The U.S. Supreme Court has denied a petition to review forced medication ordered for the woman charged in the 2002 kidnapping of Elizabeth Smart.
Attorneys for Wanda Eileen Barzee sought a hearing to determine if a Utah judge had correctly ordered that Barzee be given psychotropic drugs to restore her competency for trial.
Barzee, 62, and her estranged husband, Brian David Mitchell, were arrested in 2003 while walking a suburban Salt Lake City street with Smart.
A docket entry on the Web site for the U.S. Supreme Court shows justices denied the petition Monday.
"It's disappointing, but not unexpected to be sure," Scott Williams, Barzee's attorney, said Wednesday. "The system has spoken and all our means of appeal for our client have been exhausted."
On Tuesday, the Utah attorney general's office asked the Utah Supreme Court to lift the stay that temporarily halted the process to begin medication, Williams said.
"Now she will take medication and we'll see how that goes," said Williams.
A message seeking comment from the attorney general's office was not immediately returned Wednesday. Salt Lake County deputy prosecutor Alicia Cook said she was "not surprised with the result."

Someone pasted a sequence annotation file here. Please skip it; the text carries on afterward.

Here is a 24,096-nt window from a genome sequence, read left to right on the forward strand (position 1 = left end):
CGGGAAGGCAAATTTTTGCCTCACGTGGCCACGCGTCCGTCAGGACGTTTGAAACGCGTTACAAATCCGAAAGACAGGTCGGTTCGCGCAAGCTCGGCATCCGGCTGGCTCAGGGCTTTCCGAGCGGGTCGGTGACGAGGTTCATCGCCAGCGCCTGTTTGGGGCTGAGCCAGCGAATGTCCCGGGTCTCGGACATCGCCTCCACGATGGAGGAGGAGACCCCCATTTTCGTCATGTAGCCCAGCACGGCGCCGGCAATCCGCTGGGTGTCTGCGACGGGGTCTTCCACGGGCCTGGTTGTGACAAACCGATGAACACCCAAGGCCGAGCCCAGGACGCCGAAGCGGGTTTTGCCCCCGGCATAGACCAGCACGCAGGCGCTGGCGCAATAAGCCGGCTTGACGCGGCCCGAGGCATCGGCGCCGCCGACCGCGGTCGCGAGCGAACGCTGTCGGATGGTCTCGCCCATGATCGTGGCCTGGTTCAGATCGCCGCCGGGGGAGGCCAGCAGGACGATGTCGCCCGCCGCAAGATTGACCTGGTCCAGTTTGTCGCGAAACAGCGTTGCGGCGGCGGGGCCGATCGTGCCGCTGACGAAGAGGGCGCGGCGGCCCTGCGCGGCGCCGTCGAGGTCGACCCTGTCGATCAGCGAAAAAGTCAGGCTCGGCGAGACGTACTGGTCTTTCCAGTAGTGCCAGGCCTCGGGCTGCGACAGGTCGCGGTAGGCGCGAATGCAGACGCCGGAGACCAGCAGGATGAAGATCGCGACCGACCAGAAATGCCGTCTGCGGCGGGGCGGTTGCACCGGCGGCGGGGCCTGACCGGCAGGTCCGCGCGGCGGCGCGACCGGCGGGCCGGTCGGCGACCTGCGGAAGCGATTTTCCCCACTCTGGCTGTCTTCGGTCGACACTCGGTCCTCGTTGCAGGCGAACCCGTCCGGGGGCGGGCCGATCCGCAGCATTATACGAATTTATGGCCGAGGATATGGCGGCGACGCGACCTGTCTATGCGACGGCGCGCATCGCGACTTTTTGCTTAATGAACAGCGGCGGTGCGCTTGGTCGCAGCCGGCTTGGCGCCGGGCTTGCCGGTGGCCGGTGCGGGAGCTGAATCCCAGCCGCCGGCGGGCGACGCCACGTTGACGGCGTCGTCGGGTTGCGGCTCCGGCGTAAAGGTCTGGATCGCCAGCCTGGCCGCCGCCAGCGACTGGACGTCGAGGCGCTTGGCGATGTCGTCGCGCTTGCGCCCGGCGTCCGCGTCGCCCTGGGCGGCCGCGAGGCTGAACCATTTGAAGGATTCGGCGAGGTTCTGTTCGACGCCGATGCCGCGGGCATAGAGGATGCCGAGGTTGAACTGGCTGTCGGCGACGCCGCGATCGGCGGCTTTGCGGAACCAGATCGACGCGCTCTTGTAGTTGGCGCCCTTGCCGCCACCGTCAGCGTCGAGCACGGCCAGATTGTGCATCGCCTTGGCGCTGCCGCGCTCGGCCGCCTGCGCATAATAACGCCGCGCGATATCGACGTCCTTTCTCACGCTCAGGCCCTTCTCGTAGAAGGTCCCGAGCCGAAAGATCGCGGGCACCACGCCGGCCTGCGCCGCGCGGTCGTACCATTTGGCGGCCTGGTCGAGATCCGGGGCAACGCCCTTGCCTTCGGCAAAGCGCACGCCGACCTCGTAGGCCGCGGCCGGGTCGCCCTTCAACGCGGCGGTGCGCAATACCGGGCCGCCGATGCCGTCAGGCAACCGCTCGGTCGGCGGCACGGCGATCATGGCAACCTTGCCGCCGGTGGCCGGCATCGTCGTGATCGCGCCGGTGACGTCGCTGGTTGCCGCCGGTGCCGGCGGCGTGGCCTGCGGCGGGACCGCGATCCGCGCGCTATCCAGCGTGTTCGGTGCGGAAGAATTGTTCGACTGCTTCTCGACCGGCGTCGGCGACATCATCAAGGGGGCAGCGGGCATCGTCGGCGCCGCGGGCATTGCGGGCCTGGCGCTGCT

Barzee has been in the Utah State Hospital since 2004, when she was initially found incompetent for trial. Doctors have said she is delusional and that she believes she receives messages from God through her television. Barzee has refused medication in the past.
Experts testifying at hearings in 2006 to decide whether to forcibly medicate Barzee had conflicting predictions about the success of treatment. Those testifying for prosecutors estimated a 70 percent chance of restored competency, while defense attorney experts said a 20 percent success rate was more likely.
State hospital administrator Dallas Earnshaw has said doctors at the Provo facility hope to know if Barzee is progressing within a few weeks of beginning treatment. Doctors had voluntarily resisted a February order from 3rd District Judge Judith Atherton to start medications, pending the outcome of the high court petition.
Williams said much of what's ahead for Barzee is unknown. It's unclear how long it might take to restore competency and unclear how long doctors must try before concluding that might not be possible.
"The judge has ordered medication, but there's no standing order or guidance as to what's contemplated in terms of deadline," he said.
Both Barzee and Mitchell were charged with aggravated kidnapping and aggravated sexual assault in the Smart abduction. Like Barzee, Mitchell, a 54-year-old self-styled prophet who claimed to have taken Smart as a plural wife, has been found incompetent for trial. Atherton has not yet ruled on whether he meets the standards for forced medication.
Smart, now 20, was in Washington, D.C., on Wednesday for the release of a government guide to help people who survive kidnappings. She contributed to the guide but did not speak during the 70-minute ceremony.